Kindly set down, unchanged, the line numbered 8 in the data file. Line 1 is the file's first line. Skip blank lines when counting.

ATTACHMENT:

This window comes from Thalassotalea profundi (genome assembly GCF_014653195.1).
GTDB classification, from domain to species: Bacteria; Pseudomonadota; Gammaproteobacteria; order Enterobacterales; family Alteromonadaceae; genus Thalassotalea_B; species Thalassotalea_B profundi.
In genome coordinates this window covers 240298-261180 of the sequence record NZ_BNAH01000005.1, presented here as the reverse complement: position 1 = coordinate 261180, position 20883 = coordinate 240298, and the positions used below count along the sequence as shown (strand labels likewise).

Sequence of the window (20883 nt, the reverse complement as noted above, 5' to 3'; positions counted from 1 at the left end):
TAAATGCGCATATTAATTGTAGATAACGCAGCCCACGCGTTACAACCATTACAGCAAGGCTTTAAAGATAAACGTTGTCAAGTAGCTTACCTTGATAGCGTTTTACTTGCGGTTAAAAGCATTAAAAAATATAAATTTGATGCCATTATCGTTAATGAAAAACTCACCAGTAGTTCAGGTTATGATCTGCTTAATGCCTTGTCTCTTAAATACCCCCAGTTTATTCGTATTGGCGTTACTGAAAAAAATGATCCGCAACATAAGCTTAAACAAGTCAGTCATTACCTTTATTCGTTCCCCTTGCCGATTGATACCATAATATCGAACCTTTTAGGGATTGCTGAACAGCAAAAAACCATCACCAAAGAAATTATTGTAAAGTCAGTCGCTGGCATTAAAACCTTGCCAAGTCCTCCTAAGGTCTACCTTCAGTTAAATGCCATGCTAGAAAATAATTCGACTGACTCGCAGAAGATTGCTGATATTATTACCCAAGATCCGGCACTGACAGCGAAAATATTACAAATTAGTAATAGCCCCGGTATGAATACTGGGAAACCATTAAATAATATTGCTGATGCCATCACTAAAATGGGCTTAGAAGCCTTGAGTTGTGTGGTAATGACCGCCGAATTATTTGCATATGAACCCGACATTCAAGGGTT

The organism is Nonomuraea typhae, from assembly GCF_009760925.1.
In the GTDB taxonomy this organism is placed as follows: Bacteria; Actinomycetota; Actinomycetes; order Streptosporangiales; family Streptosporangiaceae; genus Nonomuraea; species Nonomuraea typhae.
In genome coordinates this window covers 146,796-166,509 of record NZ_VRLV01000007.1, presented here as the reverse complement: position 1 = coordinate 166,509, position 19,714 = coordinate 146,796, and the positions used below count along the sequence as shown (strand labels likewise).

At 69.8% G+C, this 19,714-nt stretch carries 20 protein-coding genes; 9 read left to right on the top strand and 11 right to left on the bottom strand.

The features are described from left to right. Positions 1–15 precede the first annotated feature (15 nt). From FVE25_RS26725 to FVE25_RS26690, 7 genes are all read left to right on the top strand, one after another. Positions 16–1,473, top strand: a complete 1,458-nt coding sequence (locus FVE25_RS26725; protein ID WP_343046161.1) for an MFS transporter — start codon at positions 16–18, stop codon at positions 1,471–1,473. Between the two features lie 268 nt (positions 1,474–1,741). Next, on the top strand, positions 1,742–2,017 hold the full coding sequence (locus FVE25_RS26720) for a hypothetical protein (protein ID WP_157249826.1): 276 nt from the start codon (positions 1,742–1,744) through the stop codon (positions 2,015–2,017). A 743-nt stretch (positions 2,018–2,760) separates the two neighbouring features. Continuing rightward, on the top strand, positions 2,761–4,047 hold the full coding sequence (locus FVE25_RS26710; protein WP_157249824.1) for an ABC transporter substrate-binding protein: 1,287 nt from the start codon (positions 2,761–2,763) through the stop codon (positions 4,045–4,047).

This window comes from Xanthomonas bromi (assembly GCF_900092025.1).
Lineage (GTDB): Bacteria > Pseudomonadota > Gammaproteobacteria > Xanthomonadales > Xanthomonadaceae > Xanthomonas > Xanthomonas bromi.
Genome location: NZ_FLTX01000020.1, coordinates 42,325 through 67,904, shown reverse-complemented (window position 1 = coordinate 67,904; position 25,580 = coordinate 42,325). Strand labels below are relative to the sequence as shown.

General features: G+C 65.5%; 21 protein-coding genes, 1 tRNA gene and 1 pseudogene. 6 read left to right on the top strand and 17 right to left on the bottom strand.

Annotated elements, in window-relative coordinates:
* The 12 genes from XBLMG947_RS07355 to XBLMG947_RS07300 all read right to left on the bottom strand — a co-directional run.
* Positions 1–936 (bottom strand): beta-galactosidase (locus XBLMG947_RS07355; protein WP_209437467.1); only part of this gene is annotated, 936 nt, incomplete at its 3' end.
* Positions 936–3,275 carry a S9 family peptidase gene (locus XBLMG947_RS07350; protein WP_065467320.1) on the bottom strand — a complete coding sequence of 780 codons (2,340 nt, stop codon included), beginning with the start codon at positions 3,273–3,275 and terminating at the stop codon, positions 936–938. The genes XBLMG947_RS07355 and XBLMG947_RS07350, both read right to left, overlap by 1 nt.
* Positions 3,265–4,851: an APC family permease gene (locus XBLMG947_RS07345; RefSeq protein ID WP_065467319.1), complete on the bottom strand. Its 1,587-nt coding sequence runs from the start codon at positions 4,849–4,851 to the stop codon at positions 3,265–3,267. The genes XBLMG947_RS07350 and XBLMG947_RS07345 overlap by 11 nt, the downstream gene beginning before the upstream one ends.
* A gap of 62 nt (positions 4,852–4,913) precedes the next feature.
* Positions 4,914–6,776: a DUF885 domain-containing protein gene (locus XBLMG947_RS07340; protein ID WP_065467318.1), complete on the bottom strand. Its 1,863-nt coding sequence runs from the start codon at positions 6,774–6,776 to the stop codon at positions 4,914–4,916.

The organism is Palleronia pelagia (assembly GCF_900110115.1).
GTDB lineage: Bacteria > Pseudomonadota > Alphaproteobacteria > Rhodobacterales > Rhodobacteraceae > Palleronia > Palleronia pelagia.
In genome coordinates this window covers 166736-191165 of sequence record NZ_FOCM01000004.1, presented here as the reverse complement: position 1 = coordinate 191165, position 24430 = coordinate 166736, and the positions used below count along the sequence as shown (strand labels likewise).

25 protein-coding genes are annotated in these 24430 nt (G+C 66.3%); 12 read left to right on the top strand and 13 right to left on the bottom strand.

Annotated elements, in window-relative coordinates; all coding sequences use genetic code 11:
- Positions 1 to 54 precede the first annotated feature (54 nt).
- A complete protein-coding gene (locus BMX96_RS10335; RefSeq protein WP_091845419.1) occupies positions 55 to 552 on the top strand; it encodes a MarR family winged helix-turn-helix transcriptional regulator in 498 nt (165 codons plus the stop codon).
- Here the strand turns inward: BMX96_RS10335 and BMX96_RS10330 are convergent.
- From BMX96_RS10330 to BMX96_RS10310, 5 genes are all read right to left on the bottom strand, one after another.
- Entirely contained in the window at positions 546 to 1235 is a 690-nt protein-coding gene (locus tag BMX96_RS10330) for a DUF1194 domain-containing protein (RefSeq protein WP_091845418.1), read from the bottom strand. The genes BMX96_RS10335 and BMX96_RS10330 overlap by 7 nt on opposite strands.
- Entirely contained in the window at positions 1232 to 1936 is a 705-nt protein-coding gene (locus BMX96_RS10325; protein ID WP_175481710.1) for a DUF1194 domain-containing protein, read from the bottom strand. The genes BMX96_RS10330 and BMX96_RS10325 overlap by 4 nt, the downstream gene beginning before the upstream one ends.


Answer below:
In genome coordinates this window covers 146,796-166,509 of record NZ_VRLV01000007.1, presented here as the reverse complement: position 1 = coordinate 166,509, position 19,714 = coordinate 146,796, and the positions used below count along the sequence as shown (strand labels likewise).